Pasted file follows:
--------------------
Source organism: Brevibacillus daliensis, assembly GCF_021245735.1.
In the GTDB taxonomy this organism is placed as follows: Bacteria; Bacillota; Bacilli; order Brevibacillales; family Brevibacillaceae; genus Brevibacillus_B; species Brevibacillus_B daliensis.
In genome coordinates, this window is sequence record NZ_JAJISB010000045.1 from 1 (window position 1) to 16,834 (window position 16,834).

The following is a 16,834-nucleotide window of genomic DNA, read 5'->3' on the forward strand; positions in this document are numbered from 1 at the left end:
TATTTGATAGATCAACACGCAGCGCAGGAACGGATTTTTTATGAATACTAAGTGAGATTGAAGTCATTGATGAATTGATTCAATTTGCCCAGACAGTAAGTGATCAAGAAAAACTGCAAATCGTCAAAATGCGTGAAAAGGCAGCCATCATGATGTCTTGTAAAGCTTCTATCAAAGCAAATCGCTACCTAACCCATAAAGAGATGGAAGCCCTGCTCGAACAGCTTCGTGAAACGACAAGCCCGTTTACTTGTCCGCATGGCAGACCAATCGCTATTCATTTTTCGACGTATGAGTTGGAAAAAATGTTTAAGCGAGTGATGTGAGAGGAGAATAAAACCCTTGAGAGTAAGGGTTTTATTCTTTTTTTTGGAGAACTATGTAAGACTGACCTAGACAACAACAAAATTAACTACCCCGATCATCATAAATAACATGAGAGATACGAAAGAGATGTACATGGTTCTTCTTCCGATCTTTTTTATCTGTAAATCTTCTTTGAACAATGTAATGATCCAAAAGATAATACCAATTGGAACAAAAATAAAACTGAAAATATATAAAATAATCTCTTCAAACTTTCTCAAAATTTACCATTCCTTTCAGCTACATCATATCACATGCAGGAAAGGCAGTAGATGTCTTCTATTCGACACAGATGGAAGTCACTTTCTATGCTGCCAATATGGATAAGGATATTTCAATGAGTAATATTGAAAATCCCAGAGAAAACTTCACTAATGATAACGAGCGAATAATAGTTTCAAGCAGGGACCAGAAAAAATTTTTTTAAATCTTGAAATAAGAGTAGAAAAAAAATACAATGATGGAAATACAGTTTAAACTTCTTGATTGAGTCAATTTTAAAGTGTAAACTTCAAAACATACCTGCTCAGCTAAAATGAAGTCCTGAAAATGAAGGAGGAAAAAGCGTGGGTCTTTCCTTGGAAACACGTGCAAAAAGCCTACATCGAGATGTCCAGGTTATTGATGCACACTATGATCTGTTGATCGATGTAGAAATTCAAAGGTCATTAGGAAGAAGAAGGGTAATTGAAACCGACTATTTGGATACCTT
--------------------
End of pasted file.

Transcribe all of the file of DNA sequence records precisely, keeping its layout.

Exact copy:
Source organism: Brevibacillus daliensis, assembly GCF_021245735.1.
In the GTDB taxonomy this organism is placed as follows: Bacteria; Bacillota; Bacilli; order Brevibacillales; family Brevibacillaceae; genus Brevibacillus_B; species Brevibacillus_B daliensis.
In genome coordinates, this window is sequence record NZ_JAJISB010000045.1 from 1 (window position 1) to 16,834 (window position 16,834).

The following is a 16,834-nucleotide window of genomic DNA, read 5'->3' on the forward strand; positions in this document are numbered from 1 at the left end:
TATTTGATAGATCAACACGCAGCGCAGGAACGGATTTTTTATGAATACTAAGTGAGATTGAAGTCATTGATGAATTGATTCAATTTGCCCAGACAGTAAGTGATCAAGAAAAACTGCAAATCGTCAAAATGCGTGAAAAGGCAGCCATCATGATGTCTTGTAAAGCTTCTATCAAAGCAAATCGCTACCTAACCCATAAAGAGATGGAAGCCCTGCTCGAACAGCTTCGTGAAACGACAAGCCCGTTTACTTGTCCGCATGGCAGACCAATCGCTATTCATTTTTCGACGTATGAGTTGGAAAAAATGTTTAAGCGAGTGATGTGAGAGGAGAATAAAACCCTTGAGAGTAAGGGTTTTATTCTTTTTTTTGGAGAACTATGTAAGACTGACCTAGACAACAACAAAATTAACTACCCCGATCATCATAAATAACATGAGAGATACGAAAGAGATGTACATGGTTCTTCTTCCGATCTTTTTTATCTGTAAATCTTCTTTGAACAATGTAATGATCCAAAAGATAATACCAATTGGAACAAAAATAAAACTGAAAATATATAAAATAATCTCTTCAAACTTTCTCAAAATTTACCATTCCTTTCAGCTACATCATATCACATGCAGGAAAGGCAGTAGATGTCTTCTATTCGACACAGATGGAAGTCACTTTCTATGCTGCCAATATGGATAAGGATATTTCAATGAGTAATATTGAAAATCCCAGAGAAAACTTCACTAATGATAACGAGCGAATAATAGTTTCAAGCAGGGACCAGAAAAAATTTTTTTAAATCTTGAAATAAGAGTAGAAAAAAAATACAATGATGGAAATACAGTTTAAACTTCTTGATTGAGTCAATTTTAAAGTGTAAACTTCAAAACATACCTGCTCAGCTAAAATGAAGTCCTGAAAATGAAGGAGGAAAAAGCGTGGGTCTTTCCTTGGAAACACGTGCAAAAAGCCTACATCGAGATGTCCAGGTTATTGATGCACACTATGATCTGTTGATCGATGTAGAAATTCAAAGGTCATTAGGAAGAAGAAGGGTAATTGAAACCGACTATTTGGATACCTT